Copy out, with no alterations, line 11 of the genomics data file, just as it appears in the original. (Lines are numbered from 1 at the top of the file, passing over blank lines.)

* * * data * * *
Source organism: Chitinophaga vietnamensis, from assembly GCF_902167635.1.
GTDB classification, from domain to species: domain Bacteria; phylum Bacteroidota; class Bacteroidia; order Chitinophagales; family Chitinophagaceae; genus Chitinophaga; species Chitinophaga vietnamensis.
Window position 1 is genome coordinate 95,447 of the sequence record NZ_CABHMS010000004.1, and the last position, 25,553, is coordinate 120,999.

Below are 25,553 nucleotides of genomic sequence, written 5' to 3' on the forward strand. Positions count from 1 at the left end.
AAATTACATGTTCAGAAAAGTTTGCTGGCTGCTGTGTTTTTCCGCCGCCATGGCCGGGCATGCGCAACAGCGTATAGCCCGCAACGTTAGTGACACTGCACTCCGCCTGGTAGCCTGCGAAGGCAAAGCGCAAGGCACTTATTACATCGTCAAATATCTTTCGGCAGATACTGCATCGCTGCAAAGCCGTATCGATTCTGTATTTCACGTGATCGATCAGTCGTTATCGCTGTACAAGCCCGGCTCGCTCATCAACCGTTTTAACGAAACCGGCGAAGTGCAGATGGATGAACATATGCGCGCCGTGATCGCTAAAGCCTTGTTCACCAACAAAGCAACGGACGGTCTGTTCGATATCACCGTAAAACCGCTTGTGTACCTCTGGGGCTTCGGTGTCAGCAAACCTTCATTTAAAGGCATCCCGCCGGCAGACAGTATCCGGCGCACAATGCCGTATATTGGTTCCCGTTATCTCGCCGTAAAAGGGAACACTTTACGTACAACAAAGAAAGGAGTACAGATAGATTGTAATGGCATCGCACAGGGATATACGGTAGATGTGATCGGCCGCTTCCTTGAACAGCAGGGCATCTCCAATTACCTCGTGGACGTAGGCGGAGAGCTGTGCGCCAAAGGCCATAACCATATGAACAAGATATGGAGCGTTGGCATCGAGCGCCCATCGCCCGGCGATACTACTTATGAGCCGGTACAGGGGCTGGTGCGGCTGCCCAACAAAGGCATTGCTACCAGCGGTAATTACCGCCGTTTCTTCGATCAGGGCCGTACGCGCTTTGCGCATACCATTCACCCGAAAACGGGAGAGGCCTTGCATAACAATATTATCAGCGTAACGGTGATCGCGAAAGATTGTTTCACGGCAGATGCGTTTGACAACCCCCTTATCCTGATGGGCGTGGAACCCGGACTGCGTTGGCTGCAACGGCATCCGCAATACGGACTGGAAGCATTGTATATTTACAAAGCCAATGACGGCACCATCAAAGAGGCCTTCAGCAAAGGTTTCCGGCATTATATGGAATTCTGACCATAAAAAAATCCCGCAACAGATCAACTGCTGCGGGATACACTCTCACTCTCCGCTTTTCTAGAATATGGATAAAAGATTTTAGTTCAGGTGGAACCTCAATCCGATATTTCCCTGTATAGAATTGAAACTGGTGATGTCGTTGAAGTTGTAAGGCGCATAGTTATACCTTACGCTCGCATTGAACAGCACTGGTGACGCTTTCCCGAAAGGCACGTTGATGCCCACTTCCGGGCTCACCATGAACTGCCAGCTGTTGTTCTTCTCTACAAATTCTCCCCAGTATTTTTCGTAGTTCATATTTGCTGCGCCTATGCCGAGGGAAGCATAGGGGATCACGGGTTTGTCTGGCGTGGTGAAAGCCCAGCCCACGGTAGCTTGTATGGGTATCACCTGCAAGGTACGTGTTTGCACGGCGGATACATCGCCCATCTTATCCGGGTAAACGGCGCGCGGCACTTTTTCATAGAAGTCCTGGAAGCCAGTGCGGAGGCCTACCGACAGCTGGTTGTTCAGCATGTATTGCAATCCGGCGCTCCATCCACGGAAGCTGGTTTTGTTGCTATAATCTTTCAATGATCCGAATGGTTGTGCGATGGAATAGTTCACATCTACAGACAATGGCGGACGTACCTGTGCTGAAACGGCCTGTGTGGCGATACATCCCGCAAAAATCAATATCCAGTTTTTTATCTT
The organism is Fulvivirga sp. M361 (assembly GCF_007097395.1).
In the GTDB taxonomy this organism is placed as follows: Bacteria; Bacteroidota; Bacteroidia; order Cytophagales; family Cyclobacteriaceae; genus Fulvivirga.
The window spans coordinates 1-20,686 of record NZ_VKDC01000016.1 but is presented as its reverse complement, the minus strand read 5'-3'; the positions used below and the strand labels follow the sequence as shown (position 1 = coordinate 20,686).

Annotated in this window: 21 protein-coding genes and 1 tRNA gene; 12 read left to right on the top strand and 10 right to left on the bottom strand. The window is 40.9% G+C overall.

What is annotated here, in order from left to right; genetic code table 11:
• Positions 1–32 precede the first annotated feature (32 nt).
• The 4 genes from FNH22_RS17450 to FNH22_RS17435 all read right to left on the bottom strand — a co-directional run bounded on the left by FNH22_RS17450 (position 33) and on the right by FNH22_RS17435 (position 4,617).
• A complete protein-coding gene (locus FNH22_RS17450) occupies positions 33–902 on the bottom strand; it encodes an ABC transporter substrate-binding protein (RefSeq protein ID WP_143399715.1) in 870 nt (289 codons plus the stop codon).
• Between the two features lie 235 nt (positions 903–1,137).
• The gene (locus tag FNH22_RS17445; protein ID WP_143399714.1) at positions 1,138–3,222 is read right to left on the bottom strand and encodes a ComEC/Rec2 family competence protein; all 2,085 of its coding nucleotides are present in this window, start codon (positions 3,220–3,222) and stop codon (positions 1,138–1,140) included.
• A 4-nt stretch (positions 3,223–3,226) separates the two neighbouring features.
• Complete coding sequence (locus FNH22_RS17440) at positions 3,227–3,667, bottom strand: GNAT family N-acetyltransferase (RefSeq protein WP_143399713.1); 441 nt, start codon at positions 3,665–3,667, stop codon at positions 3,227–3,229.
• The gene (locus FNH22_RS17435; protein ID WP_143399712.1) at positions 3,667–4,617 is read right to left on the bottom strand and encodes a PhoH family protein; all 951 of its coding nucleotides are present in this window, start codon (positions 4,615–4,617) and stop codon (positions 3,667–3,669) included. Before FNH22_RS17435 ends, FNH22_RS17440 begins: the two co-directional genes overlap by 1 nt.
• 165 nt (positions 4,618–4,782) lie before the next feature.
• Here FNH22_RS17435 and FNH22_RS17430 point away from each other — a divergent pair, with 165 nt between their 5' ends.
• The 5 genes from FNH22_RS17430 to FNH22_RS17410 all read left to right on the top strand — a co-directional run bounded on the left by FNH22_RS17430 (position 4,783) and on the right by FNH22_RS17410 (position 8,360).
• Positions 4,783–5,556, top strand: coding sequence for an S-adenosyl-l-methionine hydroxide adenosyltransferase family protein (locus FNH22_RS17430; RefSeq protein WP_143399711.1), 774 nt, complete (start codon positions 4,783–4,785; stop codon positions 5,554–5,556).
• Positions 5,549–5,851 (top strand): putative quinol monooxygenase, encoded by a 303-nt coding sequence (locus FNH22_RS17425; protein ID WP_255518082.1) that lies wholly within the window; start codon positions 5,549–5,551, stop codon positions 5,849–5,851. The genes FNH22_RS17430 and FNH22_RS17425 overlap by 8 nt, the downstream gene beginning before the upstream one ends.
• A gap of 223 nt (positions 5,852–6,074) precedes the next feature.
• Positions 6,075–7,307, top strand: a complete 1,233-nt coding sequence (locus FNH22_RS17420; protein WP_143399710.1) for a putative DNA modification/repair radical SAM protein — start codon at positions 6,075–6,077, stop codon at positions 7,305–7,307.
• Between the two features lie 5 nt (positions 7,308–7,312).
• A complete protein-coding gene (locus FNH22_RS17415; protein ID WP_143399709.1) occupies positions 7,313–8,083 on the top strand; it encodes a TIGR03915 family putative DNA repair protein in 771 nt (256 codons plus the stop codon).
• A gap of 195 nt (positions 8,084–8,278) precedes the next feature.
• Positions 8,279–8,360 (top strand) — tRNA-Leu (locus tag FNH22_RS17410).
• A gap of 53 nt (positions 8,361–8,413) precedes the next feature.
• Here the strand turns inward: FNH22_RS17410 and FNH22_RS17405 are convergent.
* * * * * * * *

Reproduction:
• Positions 1–32 precede the first annotated feature (32 nt).